Financing the Mazut Complex

Sherine Abdel-Razek , Tuesday 22 Feb 2022

Egypt’s new Mazut Hydrocracking Complex in Assiut has secured $1.5 billion in loans from local and international banks, writes Sherine Abdel-Razek

Financing the Mazut Complex
Financing the Mazut Complex

Six international banks agreed with the Ministry of Petroleum last week to extend a loan facility of $1.5 billion to cover the investments needed to complete the construction and operation of the new Mazut Hydrocracking Complex in Assiut.

According to Mohamed Badr, chair and CEO of the Assiut National Oil Processing Company (ANOPC) which was established in 2018 to build and operate the complex, the loan facility consists of two tranches.

The first, worth $772 million, will be given directly to the company by the international banks, and the second will be lent to the National Bank of Egypt and Banque Misr to be later extended to the company.

The list of the international banks includes Crédit Agricole, HSBC, UniCredit Italia, BNP Paribas, Société Generale France, and the Italian state lender Cassa Depositi e Prestiti (CDP).

“For the last two years, we have been using equity to finance construction and equipment purchases, and the loan will help in pumping fresh investments into a complex which is expected to save Egypt $1.5 billion worth of fuel imports each year,” Badr said.

The overall value of investment in the complex is $2.9 billion.

It was in 2015 that the idea of the project emerged when it became clear that with the new gas discoveries being made and power stations shifting to natural gas instead of the heavy fuel oil Mazut, there was no longer any economic need for the Assiut Oil Refining Company (ASORC) to produce 2.8 million tons of Mazut a year.

“The power stations used to use Mazut in generating electricity, but with most of them opting for less carbon-intensive fuel, the government was looking for a way to increase the value-added of the ASORC output,” Badr said.

From there the idea of building a cracking complex that would change heavy and high-polluting Mazut into cleaner petroleum products emerged. The product mix of the new complex includes diesel Euro V, which is European-grade diesel that is less polluting, together with other in-demand fuel products like naphtha and liquified petroleum gas (LPG).

 In addition to taking advantage of its proximity to the ASORC which provides it with the feedstock, the location of the new complex was chosen with the idea of covering the demand of Upper Egypt for petroleum products in mind.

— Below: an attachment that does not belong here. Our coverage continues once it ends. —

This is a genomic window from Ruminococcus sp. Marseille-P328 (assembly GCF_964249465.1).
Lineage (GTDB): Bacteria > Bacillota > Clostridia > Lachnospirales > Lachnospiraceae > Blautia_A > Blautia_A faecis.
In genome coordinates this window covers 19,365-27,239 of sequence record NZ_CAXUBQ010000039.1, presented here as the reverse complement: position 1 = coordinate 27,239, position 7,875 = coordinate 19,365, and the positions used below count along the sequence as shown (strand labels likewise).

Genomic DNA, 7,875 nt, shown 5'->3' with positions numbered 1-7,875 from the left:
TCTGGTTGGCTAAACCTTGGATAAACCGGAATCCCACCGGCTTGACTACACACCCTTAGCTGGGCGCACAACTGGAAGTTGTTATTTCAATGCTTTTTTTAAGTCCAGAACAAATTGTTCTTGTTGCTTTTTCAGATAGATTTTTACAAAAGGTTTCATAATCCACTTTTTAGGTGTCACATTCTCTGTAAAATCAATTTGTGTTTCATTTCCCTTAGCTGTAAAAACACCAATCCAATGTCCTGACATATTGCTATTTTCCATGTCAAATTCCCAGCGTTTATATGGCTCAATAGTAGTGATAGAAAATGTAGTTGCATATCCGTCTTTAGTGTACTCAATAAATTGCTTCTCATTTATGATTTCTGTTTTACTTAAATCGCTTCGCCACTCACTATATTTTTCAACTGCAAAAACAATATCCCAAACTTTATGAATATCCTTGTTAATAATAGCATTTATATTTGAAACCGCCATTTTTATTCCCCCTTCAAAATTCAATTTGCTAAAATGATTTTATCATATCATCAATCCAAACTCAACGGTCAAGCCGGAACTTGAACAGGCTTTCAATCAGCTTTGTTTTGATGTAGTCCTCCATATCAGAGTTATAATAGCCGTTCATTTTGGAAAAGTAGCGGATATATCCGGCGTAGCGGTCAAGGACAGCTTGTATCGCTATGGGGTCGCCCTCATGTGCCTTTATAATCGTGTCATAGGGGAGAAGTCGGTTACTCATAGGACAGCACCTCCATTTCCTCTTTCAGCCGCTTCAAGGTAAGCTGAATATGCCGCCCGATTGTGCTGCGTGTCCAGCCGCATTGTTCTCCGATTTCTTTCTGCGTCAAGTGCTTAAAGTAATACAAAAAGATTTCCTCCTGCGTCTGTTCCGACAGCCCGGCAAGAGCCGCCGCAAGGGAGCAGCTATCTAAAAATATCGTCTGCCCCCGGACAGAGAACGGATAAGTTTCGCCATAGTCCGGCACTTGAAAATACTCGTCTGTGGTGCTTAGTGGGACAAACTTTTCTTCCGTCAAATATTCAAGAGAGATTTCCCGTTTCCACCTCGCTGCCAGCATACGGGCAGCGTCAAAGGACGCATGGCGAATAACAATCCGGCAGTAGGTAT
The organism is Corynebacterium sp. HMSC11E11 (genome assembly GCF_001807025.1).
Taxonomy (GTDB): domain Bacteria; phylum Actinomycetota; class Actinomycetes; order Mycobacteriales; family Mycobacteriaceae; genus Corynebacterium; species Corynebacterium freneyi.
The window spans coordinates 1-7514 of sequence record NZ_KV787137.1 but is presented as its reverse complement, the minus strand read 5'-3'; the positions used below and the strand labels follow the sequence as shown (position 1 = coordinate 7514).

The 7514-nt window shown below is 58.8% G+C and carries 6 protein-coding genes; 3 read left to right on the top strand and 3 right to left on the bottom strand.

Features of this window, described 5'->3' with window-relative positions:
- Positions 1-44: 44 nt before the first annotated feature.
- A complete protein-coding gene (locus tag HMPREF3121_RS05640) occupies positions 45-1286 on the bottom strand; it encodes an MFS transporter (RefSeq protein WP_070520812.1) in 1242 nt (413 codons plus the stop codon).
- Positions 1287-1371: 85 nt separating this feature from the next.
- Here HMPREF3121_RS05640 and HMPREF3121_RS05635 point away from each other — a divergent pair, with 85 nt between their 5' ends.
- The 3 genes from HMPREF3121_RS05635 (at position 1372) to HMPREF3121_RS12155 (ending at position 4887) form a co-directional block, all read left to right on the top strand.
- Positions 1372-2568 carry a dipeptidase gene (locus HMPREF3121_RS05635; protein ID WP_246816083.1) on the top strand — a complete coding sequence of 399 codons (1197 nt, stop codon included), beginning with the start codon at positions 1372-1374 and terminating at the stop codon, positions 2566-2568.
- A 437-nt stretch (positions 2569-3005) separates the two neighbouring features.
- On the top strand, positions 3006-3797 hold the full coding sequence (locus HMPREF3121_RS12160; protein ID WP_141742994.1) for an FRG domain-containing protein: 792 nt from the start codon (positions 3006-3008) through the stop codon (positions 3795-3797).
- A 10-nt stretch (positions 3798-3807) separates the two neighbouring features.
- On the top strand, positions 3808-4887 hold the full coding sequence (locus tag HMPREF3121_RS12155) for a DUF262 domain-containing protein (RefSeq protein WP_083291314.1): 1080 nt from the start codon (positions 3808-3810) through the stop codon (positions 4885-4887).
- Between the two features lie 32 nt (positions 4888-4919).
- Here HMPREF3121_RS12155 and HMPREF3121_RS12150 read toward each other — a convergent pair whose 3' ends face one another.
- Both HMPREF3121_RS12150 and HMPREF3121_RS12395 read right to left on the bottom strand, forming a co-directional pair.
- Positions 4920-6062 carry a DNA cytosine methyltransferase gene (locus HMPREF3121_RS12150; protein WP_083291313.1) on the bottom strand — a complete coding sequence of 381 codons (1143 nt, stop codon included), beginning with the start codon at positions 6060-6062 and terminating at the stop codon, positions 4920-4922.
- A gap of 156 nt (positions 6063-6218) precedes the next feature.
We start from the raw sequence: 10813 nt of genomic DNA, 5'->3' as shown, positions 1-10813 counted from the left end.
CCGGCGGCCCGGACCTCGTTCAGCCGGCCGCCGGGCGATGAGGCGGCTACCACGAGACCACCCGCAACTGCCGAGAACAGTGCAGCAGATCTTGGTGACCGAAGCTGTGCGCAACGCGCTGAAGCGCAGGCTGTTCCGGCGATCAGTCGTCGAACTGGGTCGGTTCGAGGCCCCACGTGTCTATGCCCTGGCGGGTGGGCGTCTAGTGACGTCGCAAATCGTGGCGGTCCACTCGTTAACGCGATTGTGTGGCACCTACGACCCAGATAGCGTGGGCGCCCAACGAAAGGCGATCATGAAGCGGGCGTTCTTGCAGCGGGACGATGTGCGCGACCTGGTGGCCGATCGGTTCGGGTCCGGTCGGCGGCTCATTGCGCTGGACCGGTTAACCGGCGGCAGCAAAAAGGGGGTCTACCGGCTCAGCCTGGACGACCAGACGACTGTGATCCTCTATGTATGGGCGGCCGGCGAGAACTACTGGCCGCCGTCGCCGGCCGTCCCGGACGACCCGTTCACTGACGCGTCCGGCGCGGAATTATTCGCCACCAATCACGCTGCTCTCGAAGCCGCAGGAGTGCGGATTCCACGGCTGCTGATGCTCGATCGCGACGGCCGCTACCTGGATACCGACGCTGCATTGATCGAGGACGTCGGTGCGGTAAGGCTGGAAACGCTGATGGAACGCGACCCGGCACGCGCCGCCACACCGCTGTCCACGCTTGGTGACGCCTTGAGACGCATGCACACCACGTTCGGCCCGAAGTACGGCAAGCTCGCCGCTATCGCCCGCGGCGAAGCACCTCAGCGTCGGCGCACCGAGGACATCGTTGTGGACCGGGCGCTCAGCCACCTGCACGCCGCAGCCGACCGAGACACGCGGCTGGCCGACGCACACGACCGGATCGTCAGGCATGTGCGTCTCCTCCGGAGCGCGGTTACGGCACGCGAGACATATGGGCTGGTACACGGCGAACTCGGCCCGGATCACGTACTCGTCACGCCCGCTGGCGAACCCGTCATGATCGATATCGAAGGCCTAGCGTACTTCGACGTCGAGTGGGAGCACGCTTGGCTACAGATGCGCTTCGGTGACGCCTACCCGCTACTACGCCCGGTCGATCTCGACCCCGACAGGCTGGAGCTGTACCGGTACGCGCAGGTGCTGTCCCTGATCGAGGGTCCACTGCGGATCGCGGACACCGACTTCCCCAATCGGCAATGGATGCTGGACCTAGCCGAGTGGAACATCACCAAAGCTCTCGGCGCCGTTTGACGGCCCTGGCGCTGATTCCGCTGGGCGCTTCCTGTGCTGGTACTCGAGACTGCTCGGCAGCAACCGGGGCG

“The production of the complex will be enough to cover most of the Upper Egyptian governorates’ demand for these products,” Badr said.

He added that together with the output of the high-octane producing unit affiliated to the ASORC, which was inaugurated in December by President Abdel-Fattah Al-Sisi, demand in Upper Egypt for diesel and fuel oil will be totally covered, allowing the saving of $1.5 billion in imports annually.

The ten governorates of Upper Egypt consume 20 per cent of Egypt’s total consumption of petroleum products, Minster of Petroleum Tarek Al-Molla said during the inauguration of the high-octane unit two months ago.

He noted that the project’s total production of 800,000 tons annually of various types of high-octane products represents 13 per cent of Egypt’s total production and covers 100 per cent of Upper Egypt’s consumption.

Developing the two complexes is part of the government’s wider plan to develop Upper Egypt, where the country’s poverty rates are highest.

Badr said that by the time it starts operations, the complex will provide 2,000 direct job opportunities to on-site engineers and workers, in addition to 9,000 indirect job opportunities to those involved in procurement, production, and distribution.

The ANOPC is owned by the National Service Projects Organisation, the Assiut Oil Refining Company, the Egyptian General Petroleum Corporation, the South Valley Petroleum Holding Company, and the Nile Petroleum Marketing Company.

In 2018, it agreed with the French company TechnipFMC to provide front-end engineering and design on the project. Two years later, in July 2020 ANOPC made another agreement with Technip under which the latter would provide engineering, procurement, and construction services at the complex.

Work on the project started in November 2020 long before the signing of the foreign-financing agreement. It is continuing with a view to completing operations and construction by the end of 2023.

*A version of this article appears in print in the 24 February, 2022 edition of Al-Ahram Weekly.

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